Professor David Starkey Historians need to have loved and lost to understand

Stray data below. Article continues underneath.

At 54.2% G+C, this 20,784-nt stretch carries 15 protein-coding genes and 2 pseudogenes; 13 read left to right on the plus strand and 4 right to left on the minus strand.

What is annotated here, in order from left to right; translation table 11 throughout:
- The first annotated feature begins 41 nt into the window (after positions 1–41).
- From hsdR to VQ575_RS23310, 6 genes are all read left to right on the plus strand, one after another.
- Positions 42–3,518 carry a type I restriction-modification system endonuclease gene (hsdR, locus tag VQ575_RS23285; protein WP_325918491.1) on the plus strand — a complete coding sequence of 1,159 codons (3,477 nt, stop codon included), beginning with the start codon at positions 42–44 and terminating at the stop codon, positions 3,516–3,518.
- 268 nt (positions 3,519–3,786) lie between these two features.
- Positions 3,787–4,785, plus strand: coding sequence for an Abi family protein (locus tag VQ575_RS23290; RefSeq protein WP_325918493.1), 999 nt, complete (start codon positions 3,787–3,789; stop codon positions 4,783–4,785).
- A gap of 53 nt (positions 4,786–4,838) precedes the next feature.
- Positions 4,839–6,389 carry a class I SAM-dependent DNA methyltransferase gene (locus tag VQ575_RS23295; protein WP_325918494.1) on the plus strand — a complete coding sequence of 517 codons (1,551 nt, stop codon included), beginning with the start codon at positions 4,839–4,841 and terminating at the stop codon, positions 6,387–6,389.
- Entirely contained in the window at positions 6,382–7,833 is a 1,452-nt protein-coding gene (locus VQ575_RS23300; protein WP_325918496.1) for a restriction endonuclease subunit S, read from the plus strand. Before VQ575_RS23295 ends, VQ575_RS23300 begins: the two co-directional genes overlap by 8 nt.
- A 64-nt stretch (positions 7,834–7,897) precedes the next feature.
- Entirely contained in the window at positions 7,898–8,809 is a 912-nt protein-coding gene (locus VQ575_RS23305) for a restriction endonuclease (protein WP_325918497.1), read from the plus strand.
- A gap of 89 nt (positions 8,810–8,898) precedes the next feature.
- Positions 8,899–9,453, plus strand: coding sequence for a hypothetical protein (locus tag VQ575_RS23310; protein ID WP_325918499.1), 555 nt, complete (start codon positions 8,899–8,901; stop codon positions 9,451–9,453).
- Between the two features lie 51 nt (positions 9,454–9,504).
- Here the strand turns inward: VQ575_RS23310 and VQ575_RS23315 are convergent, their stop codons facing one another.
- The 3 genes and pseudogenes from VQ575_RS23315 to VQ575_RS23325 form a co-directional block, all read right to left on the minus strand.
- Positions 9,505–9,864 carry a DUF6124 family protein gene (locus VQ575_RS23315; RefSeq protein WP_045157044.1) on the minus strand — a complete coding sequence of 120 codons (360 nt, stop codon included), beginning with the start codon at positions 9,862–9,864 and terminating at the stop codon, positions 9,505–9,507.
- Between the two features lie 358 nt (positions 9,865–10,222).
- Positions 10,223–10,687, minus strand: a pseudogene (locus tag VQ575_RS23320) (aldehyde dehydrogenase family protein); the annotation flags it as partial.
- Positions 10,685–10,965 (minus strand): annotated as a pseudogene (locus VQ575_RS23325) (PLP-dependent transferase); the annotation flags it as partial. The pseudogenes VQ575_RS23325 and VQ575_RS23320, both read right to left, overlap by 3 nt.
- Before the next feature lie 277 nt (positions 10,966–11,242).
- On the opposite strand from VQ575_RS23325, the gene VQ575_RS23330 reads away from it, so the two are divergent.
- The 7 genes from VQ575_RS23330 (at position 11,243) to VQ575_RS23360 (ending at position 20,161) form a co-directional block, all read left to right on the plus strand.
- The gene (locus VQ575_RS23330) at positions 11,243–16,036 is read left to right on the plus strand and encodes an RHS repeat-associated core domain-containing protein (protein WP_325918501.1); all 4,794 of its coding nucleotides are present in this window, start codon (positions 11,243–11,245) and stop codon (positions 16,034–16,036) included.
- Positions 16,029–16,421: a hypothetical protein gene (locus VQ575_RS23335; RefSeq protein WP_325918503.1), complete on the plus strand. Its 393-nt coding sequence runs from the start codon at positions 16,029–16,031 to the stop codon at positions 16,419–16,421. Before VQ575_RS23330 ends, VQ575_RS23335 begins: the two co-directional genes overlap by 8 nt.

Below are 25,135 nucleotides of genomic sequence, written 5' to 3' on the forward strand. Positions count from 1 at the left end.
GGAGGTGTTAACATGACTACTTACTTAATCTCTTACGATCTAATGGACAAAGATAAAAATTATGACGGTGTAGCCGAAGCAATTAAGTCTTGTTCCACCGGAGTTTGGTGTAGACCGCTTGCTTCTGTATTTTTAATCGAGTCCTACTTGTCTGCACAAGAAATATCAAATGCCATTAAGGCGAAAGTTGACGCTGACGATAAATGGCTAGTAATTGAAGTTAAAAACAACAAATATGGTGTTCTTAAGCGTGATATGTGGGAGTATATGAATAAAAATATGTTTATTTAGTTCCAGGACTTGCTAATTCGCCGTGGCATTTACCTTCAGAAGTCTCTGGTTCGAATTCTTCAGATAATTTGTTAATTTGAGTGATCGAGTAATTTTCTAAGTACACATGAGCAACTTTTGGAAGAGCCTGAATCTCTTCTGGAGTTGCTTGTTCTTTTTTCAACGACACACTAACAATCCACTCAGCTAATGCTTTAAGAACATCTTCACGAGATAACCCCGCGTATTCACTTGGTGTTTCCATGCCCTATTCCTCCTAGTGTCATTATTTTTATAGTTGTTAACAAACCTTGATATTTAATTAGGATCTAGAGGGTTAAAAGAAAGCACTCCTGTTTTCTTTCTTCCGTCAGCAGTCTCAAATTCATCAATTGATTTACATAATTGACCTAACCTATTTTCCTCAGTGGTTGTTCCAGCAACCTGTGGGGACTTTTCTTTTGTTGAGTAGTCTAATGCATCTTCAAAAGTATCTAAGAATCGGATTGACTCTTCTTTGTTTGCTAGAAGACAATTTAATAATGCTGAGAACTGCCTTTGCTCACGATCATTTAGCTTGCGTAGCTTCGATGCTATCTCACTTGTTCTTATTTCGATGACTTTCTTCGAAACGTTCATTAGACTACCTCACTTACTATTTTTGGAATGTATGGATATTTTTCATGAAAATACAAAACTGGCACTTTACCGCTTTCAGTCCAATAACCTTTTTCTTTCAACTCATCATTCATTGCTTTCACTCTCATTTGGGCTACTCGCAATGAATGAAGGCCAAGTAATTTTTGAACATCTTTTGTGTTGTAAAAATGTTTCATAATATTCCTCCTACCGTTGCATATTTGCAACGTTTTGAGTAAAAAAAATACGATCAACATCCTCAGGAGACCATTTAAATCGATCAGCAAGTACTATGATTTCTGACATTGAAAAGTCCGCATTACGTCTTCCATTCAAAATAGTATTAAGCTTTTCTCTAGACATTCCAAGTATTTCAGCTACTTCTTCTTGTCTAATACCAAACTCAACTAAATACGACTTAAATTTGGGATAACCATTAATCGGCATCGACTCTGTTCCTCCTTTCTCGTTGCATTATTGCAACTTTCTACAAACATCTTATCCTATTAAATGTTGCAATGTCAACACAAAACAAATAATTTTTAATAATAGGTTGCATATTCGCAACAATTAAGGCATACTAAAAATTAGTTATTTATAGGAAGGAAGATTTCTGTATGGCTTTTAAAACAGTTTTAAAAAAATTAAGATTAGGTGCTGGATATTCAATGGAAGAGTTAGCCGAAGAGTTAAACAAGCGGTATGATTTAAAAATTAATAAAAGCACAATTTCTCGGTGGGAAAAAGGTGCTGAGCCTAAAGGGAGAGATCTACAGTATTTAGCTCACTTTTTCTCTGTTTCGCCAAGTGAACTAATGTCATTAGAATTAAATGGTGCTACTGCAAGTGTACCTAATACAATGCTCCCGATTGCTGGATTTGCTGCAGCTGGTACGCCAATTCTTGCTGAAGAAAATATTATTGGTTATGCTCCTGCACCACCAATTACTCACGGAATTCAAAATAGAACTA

Professor David Starkey has said the best historians are older as you need to have loved and lost to understand the past.Speaking candidly about the death of his long-term partner for the first time, Prof Starkey told The Sunday Telegraph his loss has informed his understanding of historical figures.His new project is an exhibition on King Henry VIII as part of the renovations at Hever Castle in Kent, the former home of Anne Boleyn.“I think this exhibition shows what I have learned personally and professionally,” Prof Starkey, 73, said.Three years ago, Prof Starkey’s long term partner, James Brown died at the couple’s 18th Century manor house in Kent.Prof Starkey met Brown, a publisher and book designer, when he was lecturing at London School of Economics in the 1990s and the couple lived together for 21 years until Brown’s sudden death.“What I have done is used my own experience of mourning and of joy,” he said. “You take the dry facts of history and with memories in your own life, you realise how you should understand them.” Prof Starkey also acknowledges the importance of studying and adaptability, he said: “Historians live in two times, now and then. You have to inhabit what age you are working on.”He now admits that even his own early essays were not an extensive indication of history. He said: “When you begin as a historian you haven’t got an experience of life at all. You are just writing about past theories.”The new exhibition is housed in Hever Castle’s original Long Gallery, which has been underdone a £30,000 refurbishment for the purpose, excluding the acquisition of the eighteen portraits.It sees the original portraits hung in chronological order to depict the dynastic saga from the Wars of the Roses to the Reformation.Prof Starkey has recorded an audio guide to reflect how the gallery was intended for teaching young Prince Edward, who went on to be King Edward VI.Ending with a grand image of the Henry VIII, the gallery also holds portraits of the first two of Henry’s six wives, Catherine of Aragon and Anne Boleyn.Prof Starkey hopes the exhibition will help shine a new light on Henry VIII’s treatment of his wives, calling him a romantic.“Henry displays unusual sensitivity towards women,” he added. “He is tender, caring and he was the first person to familiarise female succession. He takes women seriously. He gave them agency as they say.” Hever Castle, the childhood home of Anne Boleyn Hever Castle, the childhood home of Anne BoleynCredit:Geoff Pugh He added that his experiences help him think in new ways, saying:  “When you have loved a bit, lived a bit and lost a bit, you think deeper.” Want the best of The Telegraph direct to your email and WhatsApp? Sign up to our free twice-daily  Front Page newsletter and new  audio briefings. He added: “Henry has a very unusual upbringing. His older brother Arthur was sent to English public school and hardly ever saw his own mother. Henry is brought up with his mother and sisters until he is 13.“He was worshiped, his whole life he has a need for women. Even when he didn’t have a queen, he kept women around.“We can see him as a murdering monster with many wives but he was different. This forces us to think about the complications of his character. On the one hand he really is quite monstrous but he did give women power like this for the first time.In his poetry, there is a line that says ‘I loved when I did marry’.“   read more